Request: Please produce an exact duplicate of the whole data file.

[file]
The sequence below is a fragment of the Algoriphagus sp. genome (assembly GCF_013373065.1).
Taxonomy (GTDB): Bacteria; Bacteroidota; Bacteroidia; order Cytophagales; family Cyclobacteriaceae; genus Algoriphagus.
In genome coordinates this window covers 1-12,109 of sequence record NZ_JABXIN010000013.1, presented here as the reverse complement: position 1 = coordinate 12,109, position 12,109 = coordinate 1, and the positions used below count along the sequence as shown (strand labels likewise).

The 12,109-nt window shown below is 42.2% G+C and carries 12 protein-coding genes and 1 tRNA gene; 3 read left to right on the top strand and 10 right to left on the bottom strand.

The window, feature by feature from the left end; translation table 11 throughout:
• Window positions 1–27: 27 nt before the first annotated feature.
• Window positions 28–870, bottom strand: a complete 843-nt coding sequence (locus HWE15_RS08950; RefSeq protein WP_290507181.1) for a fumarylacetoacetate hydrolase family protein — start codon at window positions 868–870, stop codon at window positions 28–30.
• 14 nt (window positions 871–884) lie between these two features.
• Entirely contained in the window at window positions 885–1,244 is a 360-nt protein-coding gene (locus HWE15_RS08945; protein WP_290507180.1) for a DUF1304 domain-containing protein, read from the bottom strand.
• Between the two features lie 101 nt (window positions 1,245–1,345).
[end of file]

The sequence below is a fragment of the Algoriphagus sp. genome (assembly GCF_013373065.1).
Taxonomy (GTDB): Bacteria; Bacteroidota; Bacteroidia; order Cytophagales; family Cyclobacteriaceae; genus Algoriphagus.
In genome coordinates this window covers 1-12,109 of sequence record NZ_JABXIN010000013.1, presented here as the reverse complement: position 1 = coordinate 12,109, position 12,109 = coordinate 1, and the positions used below count along the sequence as shown (strand labels likewise).

The 12,109-nt window shown below is 42.2% G+C and carries 12 protein-coding genes and 1 tRNA gene; 3 read left to right on the top strand and 10 right to left on the bottom strand.

The window, feature by feature from the left end; translation table 11 throughout:
• Window positions 1–27: 27 nt before the first annotated feature.
• Window positions 28–870, bottom strand: a complete 843-nt coding sequence (locus HWE15_RS08950; RefSeq protein WP_290507181.1) for a fumarylacetoacetate hydrolase family protein — start codon at window positions 868–870, stop codon at window positions 28–30.
• 14 nt (window positions 871–884) lie between these two features.
• Entirely contained in the window at window positions 885–1,244 is a 360-nt protein-coding gene (locus HWE15_RS08945; protein WP_290507180.1) for a DUF1304 domain-containing protein, read from the bottom strand.
• Between the two features lie 101 nt (window positions 1,245–1,345).